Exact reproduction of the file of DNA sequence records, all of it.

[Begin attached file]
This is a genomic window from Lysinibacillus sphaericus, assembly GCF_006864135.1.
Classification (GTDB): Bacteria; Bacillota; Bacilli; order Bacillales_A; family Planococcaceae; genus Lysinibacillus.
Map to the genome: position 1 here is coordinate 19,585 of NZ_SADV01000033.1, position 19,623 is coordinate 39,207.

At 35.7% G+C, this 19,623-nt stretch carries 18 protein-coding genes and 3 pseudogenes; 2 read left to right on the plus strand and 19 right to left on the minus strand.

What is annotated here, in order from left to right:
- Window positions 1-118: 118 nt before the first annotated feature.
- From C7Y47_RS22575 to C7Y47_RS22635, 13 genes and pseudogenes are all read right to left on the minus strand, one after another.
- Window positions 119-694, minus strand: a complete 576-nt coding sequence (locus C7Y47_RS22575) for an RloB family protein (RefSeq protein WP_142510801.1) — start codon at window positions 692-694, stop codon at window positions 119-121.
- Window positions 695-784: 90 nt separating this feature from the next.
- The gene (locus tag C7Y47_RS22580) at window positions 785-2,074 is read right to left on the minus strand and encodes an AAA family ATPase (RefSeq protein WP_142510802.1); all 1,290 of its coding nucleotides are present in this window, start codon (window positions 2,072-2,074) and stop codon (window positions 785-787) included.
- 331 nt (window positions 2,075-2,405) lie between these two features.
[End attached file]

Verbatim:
This is a genomic window from Lysinibacillus sphaericus, assembly GCF_006864135.1.
Classification (GTDB): Bacteria; Bacillota; Bacilli; order Bacillales_A; family Planococcaceae; genus Lysinibacillus.
Map to the genome: position 1 here is coordinate 19,585 of NZ_SADV01000033.1, position 19,623 is coordinate 39,207.

At 35.7% G+C, this 19,623-nt stretch carries 18 protein-coding genes and 3 pseudogenes; 2 read left to right on the plus strand and 19 right to left on the minus strand.

What is annotated here, in order from left to right:
- Window positions 1-118: 118 nt before the first annotated feature.
- From C7Y47_RS22575 to C7Y47_RS22635, 13 genes and pseudogenes are all read right to left on the minus strand, one after another.
- Window positions 119-694, minus strand: a complete 576-nt coding sequence (locus C7Y47_RS22575) for an RloB family protein (RefSeq protein WP_142510801.1) — start codon at window positions 692-694, stop codon at window positions 119-121.
- Window positions 695-784: 90 nt separating this feature from the next.
- The gene (locus tag C7Y47_RS22580) at window positions 785-2,074 is read right to left on the minus strand and encodes an AAA family ATPase (RefSeq protein WP_142510802.1); all 1,290 of its coding nucleotides are present in this window, start codon (window positions 2,072-2,074) and stop codon (window positions 785-787) included.
- 331 nt (window positions 2,075-2,405) lie between these two features.